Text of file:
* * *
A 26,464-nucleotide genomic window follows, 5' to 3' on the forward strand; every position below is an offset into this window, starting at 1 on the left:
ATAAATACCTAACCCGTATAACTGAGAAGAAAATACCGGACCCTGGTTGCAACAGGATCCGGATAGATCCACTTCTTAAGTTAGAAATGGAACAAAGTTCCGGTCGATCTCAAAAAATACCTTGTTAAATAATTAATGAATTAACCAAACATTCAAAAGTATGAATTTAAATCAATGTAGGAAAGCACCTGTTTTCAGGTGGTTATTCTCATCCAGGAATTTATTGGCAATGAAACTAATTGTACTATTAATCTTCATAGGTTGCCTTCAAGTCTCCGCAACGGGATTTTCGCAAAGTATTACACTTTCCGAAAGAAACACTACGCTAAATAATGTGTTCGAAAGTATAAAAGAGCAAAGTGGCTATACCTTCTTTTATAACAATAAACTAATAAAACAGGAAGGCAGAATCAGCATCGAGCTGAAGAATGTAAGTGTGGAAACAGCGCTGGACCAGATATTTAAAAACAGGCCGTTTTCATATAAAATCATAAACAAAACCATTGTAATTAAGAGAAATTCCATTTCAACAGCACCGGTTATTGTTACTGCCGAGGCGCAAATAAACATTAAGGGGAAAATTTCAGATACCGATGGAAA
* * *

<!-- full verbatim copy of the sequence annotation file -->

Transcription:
A 26,464-nucleotide genomic window follows, 5' to 3' on the forward strand; every position below is an offset into this window, starting at 1 on the left:
ATAAATACCTAACCCGTATAACTGAGAAGAAAATACCGGACCCTGGTTGCAACAGGATCCGGATAGATCCACTTCTTAAGTTAGAAATGGAACAAAGTTCCGGTCGATCTCAAAAAATACCTTGTTAAATAATTAATGAATTAACCAAACATTCAAAAGTATGAATTTAAATCAATGTAGGAAAGCACCTGTTTTCAGGTGGTTATTCTCATCCAGGAATTTATTGGCAATGAAACTAATTGTACTATTAATCTTCATAGGTTGCCTTCAAGTCTCCGCAACGGGATTTTCGCAAAGTATTACACTTTCCGAAAGAAACACTACGCTAAATAATGTGTTCGAAAGTATAAAAGAGCAAAGTGGCTATACCTTCTTTTATAACAATAAACTAATAAAACAGGAAGGCAGAATCAGCATCGAGCTGAAGAATGTAAGTGTGGAAACAGCGCTGGACCAGATATTTAAAAACAGGCCGTTTTCATATAAAATCATAAACAAAACCATTGTAATTAAGAGAAATTCCATTTCAACAGCACCGGTTATTGTTACTGCCGAGGCGCAAATAAACATTAAGGGGAAAATTTCAGATACCGATGGAAA